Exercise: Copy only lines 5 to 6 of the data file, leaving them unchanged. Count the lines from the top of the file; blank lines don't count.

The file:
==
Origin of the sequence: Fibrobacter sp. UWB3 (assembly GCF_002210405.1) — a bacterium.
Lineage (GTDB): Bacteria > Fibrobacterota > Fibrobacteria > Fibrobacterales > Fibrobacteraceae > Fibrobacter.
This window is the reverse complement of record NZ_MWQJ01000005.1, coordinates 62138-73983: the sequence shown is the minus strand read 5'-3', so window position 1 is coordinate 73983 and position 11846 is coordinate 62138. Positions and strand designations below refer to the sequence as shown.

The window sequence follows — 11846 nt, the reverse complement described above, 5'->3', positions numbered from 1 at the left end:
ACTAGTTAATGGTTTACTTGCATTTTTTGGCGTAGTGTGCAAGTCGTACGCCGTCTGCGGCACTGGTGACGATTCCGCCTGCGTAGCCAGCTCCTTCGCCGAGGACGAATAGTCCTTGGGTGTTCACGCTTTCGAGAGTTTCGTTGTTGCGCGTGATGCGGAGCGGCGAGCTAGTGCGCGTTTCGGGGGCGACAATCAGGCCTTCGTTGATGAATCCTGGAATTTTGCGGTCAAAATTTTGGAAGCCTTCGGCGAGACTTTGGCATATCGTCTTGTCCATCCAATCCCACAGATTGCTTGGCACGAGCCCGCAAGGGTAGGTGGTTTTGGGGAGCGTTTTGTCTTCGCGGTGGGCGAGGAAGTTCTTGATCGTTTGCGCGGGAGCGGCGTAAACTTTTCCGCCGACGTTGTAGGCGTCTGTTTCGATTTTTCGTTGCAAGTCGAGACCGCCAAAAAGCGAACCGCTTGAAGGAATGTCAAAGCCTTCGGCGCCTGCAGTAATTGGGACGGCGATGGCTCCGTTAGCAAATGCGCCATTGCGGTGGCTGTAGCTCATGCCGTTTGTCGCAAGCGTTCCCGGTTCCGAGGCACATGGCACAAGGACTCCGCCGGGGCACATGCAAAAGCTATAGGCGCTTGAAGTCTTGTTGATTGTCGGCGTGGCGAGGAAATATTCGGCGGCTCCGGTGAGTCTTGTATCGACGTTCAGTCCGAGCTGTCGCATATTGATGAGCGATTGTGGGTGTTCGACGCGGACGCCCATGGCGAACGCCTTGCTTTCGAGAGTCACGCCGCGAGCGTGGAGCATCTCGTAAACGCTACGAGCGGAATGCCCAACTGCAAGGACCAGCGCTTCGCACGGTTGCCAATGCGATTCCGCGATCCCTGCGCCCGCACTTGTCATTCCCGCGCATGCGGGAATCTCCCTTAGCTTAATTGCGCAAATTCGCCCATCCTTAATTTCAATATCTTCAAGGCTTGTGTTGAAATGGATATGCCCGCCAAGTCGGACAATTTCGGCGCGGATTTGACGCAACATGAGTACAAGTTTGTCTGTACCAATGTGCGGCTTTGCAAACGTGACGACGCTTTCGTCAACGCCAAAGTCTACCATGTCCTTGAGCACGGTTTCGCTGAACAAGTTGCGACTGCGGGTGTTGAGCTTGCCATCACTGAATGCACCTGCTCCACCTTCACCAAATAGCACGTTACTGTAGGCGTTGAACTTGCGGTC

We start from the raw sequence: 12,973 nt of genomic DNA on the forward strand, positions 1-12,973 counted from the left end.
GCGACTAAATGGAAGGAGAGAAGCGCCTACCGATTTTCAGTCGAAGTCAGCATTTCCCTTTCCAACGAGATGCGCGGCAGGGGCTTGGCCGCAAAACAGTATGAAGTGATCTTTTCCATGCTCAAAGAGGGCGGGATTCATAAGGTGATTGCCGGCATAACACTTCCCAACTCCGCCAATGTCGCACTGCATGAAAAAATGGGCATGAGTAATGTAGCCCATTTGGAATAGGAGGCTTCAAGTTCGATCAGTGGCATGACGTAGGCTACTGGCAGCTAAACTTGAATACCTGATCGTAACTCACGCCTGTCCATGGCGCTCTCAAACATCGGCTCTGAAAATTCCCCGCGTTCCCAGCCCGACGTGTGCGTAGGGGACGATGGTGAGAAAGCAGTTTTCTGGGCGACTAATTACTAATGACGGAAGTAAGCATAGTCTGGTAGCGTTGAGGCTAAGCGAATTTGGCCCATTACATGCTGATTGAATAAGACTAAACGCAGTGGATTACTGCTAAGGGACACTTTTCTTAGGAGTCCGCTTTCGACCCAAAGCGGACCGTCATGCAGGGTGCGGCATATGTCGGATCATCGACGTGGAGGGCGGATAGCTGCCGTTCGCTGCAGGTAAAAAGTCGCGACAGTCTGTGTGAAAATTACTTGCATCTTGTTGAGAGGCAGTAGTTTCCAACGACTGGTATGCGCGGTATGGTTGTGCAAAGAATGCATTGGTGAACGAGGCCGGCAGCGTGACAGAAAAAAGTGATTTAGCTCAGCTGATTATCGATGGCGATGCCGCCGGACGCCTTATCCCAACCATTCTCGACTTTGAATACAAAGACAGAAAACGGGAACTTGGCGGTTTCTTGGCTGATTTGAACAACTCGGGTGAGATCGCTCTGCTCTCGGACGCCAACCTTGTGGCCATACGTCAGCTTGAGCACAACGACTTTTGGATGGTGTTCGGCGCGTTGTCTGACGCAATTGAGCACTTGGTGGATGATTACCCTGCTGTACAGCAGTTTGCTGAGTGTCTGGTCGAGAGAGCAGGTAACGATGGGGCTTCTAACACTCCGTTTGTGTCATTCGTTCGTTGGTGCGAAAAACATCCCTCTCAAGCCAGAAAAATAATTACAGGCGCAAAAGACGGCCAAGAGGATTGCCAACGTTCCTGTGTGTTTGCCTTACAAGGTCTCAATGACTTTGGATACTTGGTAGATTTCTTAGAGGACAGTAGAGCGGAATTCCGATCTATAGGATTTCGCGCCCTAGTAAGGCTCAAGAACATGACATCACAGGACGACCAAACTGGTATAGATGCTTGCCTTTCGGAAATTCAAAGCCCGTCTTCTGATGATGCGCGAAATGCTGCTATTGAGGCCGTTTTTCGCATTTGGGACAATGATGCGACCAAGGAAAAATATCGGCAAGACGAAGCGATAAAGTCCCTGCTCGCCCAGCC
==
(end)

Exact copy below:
ACTAGTTAATGGTTTACTTGCATTTTTTGGCGTAGTGTGCAAGTCGTACGCCGTCTGCGGCACTGGTGACGATTCCGCCTGCGTAGCCAGCTCCTTCGCCGAGGACGAATAGTCCTTGGGTGTTCACGCTTTCGAGAGTTTCGTTGTTGCGCGTGATGCGGAGCGGCGAGCTAGTGCGCGTTTCGGGGGCGACAATCAGGCCTTCGTTGATGAATCCTGGAATTTTGCGGTCAAAATTTTGGAAGCCTTCGGCGAGACTTTGGCATATCGTCTTGTCCATCCAATCCCACAGATTGCTTGGCACGAGCCCGCAAGGGTAGGTGGTTTTGGGGAGCGTTTTGTCTTCGCGGTGGGCGAGGAAGTTCTTGATCGTTTGCGCGGGAGCGGCGTAAACTTTTCCGCCGACGTTGTAGGCGTCTGTTTCGATTTTTCGTTGCAAGTCGAGACCGCCAAAAAGCGAACCGCTTGAAGGAATGTCAAAGCCTTCGGCGCCTGCAGTAATTGGGACGGCGATGGCTCCGTTAGCAAATGCGCCATTGCGGTGGCTGTAGCTCATGCCGTTTGTCGCAAGCGTTCCCGGTTCCGAGGCACATGGCACAAGGACTCCGCCGGGGCACATGCAAAAGCTATAGGCGCTTGAAGTCTTGTTGATTGTCGGCGTGGCGAGGAAATATTCGGCGGCTCCGGTGAGTCTTGTATCGACGTTCAGTCCGAGCTGTCGCATATTGATGAGCGATTGTGGGTGTTCGACGCGGACGCCCATGGCGAACGCCTTGCTTTCGAGAGTCACGCCGCGAGCGTGGAGCATCTCGTAAACGCTACGAGCGGAATGCCCAACTGCAAGGACCAGCGCTTCGCACGGTTGCCAATGCGATTCCGCGATCCCTGCGCCCGCACTTGTCATTCCCGCGCATGCGGGAATCTCCCTTAGCTTAATTGCGCAAATTCGCCCATCCTTAATTTCAATATCTTCAAGGCTTGTGTTGAAATGGATATGCCCGCCAAGTCGGACAATTTCGGCGCGGATTTGACGCAACATGAGTACAAGTTTGTCTGTACCAATGTGCGGCTTTGCAAACGTGACGACGCTTTCGTCAACGCCAAAGTCTACCATGTCCTTGAGCACGGTTTCGCTGAACAAGTTGCGACTGCGGGTGTTGAGCTTGCCATCACTGAATGCACCTGCTCCACCTTCACCAAATAGCACGTTACTGTAGGCGTTGAACTTGCGGTC

We start from the raw sequence: 12,973 nt of genomic DNA on the forward strand, positions 1-12,973 counted from the left end.